For my work weekdays I’m usually on the road between 6 am and 6.30 am depending on which side of the bed i wake up on lol. The first part of my journey starts with a tiny little 7 seater mini van aptly named ‘Maruti’. They transport passengers in and out of the estate taking them to the relevant bus stops.
Now, while i appreciate how much it is a blessing to have these maruti’s in the estate, one can spend about 20-30 min on a clear 3km stretch of road. This is because, these tiny little maruti, will stop at every stage for at least five minutes. See why i have to wake up early?
Next part of my journey, Thika Road, yep, the dreaded Thika Road. Surprisingly, these past few weeks there’s barely been any traffic snarl ups. But since schools opened, expect to spend at least 30 minutes between Roasters and Survey.
The last part of my journey is commuting from town to Milimani. I used to use the KBS and City Hoppa buses, pay Ksh.30 and end up spending another 30 min trying to escape the traffic at the CBD. So, i decided to start walking, which takes about 10-15 minutes. By the time I’m at work, I’ve had a bit of a work out (it’s advisable to carry deodorant lol), enjoyed the cool, fresh morning air and escaped a traffic headache.
Looking back, i keep asking myself why i even bother getting up in the morning, but then i think of the size of my bank account and my spending habits lol. So there you have it, a typical morning commute for me, and i get to repeat the whole process in the evening *cringe*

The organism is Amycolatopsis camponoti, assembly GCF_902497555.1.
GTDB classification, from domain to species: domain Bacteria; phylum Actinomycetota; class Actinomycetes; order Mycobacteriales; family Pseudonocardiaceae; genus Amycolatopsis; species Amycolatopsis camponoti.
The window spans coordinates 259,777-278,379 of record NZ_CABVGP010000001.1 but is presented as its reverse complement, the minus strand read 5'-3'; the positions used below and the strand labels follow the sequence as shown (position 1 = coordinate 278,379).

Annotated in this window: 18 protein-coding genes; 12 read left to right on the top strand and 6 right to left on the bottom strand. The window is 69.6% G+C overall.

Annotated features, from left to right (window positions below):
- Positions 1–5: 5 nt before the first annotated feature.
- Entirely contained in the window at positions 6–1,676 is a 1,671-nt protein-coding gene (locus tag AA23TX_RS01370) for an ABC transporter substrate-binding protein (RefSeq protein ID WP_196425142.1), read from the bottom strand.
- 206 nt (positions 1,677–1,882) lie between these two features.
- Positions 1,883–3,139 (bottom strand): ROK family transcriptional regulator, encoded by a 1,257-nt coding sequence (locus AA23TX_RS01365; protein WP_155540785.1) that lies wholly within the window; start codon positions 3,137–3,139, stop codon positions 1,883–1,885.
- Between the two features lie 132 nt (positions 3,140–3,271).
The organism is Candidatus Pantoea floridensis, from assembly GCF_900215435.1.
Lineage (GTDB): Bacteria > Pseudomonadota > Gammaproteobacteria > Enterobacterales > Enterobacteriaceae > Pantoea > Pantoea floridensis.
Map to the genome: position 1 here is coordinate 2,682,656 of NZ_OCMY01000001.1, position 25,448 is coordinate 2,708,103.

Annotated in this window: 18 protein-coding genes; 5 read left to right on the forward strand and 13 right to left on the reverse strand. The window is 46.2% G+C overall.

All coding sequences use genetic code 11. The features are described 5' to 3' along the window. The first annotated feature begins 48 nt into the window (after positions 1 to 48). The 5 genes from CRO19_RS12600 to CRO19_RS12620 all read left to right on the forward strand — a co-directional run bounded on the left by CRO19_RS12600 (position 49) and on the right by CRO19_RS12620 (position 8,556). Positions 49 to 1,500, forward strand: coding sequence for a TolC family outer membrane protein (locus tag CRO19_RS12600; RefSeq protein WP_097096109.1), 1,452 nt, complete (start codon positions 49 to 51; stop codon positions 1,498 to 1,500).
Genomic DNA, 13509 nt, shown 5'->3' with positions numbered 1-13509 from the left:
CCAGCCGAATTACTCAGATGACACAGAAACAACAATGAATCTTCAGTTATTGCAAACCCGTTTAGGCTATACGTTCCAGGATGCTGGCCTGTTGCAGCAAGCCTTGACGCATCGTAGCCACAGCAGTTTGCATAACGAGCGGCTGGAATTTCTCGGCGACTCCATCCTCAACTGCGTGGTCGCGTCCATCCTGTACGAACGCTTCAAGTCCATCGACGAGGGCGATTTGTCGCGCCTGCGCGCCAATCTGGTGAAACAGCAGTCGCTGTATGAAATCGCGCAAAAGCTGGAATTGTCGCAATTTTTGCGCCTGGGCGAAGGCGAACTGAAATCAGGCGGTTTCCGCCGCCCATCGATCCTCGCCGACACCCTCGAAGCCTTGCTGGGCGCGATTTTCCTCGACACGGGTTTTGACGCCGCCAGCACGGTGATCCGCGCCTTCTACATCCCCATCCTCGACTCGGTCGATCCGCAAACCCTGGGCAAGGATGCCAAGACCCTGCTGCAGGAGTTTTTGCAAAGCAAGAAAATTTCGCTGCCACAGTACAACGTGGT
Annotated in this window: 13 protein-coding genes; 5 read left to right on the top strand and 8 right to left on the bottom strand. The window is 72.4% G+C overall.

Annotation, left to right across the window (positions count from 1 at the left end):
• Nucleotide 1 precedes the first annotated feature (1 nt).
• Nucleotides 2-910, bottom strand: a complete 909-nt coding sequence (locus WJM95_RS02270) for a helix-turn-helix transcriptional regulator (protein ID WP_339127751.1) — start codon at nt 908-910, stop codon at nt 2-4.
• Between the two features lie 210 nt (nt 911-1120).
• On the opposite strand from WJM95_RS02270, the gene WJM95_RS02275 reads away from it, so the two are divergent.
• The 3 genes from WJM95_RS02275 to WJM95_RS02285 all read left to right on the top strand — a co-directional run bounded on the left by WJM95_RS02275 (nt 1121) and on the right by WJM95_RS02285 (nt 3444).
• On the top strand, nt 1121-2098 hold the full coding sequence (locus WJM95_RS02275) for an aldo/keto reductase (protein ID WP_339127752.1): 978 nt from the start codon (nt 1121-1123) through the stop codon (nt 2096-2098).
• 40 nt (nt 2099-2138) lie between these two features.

Now, onto other serious matters…
With the new traffic provisions comes a whole slew of traffic offenses. Below is a list of common traffic offenses and the fines/cash bail terms as per the Traffic Act.
-> Section 22A – Boarding a matatu as an excess passenger. Fine- Ksh.500
->Section 90 (2) (c) – Willful obstruction of free flow of motor vehicle (crossing the road at undesignated areas). Fine – Ksh.500
->Section 66 (1) (x) – Boarding or alighting vehicles at undesignated areas. Fine- Ksh. 5,000
->Section 44 (1) (2) -Driving under the influence (Alcoblow). Fine ranges from 30,000-40,000 depending on the magistrate. For PSV drivers the fine is between Ksh. 60,000 and above.
->Section 53 (1) Obstruction by car. Fine – Ksh 15,000
-> Section 52 (1) (a) – Failing to obey direction given either verbally or by signal by traffic officer – Fine Ksh 10,000